The Vatican Secretary of State has backed the ‘Sardines’, a grassroots movement targeting controversial far-right Italian politician Matteo Salvini.
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“I’m not a member of the Sardines (but) I think it is important to grasp everything that is good also in these movements and try to valorise it always for the good of the country”, Cardinal Pietro Parolin said December 11 in comments reported by ANSA.
“That is my wish, that the positive energies be highlighted above all… that these positive pushes should be placed at the service of the country’s welfare”, the Vatican ‘Prime Minister’ added.
The ‘Sardine Movement’ was born in the northeast Emilia-Romagna region, which is currently preparing for elections in January.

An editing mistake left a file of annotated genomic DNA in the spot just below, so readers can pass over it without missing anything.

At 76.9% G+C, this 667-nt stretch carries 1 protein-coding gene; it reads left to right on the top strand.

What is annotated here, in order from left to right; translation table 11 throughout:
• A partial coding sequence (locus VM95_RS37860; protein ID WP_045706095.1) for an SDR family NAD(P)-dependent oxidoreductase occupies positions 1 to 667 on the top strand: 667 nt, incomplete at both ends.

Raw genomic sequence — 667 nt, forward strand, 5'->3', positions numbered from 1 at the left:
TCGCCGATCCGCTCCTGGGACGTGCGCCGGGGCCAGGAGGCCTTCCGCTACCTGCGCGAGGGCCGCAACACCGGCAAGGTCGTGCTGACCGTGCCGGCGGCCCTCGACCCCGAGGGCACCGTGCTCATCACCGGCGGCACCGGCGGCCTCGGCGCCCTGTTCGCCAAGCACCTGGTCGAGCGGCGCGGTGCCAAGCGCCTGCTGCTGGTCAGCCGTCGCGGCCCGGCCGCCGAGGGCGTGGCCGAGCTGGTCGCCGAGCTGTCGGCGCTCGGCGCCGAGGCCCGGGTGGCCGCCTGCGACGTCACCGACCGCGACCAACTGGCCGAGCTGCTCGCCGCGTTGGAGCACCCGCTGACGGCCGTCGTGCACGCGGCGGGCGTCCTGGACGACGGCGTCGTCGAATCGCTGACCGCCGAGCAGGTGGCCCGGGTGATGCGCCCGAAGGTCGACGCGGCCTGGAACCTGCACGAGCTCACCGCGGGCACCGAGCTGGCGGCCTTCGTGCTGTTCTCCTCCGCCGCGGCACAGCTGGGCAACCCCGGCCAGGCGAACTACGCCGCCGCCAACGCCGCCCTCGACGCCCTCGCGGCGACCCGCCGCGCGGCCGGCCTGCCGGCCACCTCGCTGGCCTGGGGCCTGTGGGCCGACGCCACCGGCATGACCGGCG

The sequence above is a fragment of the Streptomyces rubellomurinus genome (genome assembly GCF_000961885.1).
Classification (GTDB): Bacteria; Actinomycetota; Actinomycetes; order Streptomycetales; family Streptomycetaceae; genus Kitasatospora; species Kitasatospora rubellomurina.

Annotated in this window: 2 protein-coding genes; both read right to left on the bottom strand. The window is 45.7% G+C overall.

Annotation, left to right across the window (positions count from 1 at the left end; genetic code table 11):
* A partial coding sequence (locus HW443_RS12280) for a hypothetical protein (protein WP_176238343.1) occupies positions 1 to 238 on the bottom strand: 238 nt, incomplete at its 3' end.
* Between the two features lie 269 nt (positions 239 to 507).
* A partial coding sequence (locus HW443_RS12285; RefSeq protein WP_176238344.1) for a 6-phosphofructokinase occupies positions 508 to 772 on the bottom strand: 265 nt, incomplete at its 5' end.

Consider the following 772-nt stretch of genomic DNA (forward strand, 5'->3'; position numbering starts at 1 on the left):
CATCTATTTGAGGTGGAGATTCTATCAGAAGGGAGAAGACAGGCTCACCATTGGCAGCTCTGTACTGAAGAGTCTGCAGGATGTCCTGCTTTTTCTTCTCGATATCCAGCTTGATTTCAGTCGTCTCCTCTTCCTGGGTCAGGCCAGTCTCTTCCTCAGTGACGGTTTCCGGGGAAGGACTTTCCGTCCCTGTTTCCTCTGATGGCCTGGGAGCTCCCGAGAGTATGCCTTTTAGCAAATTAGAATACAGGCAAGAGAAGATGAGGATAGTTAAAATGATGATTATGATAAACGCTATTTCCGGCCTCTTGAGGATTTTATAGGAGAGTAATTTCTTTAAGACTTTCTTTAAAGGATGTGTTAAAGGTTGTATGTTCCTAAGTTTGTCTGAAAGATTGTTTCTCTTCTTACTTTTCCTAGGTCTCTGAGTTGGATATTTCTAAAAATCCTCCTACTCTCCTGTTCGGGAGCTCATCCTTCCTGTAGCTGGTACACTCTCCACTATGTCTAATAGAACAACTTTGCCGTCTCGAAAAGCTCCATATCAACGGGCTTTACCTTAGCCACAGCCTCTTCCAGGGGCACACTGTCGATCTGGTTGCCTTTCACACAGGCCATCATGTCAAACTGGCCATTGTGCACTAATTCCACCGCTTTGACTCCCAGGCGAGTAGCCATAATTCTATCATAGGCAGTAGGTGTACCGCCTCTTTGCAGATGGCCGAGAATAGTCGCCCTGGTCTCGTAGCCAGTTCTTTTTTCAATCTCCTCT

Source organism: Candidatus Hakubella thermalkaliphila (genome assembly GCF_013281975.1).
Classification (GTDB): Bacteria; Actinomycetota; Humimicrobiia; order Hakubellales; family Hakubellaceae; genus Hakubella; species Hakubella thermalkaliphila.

The territory is part of Italy’s “Red Belt”, owing to its strong tradition of anti-clericalism when it belonged to the Papal States and to its fierce anti-fascist resistance before and after World War II.
Since those times, Emilia-Romagna has been a leftist stronghold, having been governed by a succession of Communist, Socialist and now Democratic Party presidents.
But that left-wing history in the region has made it a target of particularly hard campaigning from Salvini and his ultra-right Lega party, who are still smarting from losing national government in a misfired coup last summer.
In response to the Lega leader’s targeting of the region, locals in Bologna, the capital of Emilia-Romagna, have been organising anti-Salvini rallies.
They’ve been squeezing ever-more people into the city’s main square – hence the movement’s name, which also comes from the fact demonstrators are permitted no other propaganda apart from small sardine-shaped signs.
Protests against the type of ultraconservative, populist, xenophobic and Eurosceptic politics represented by Salvini are also scheduled in coming days in cities like Turin, Milan, Naples and Rome.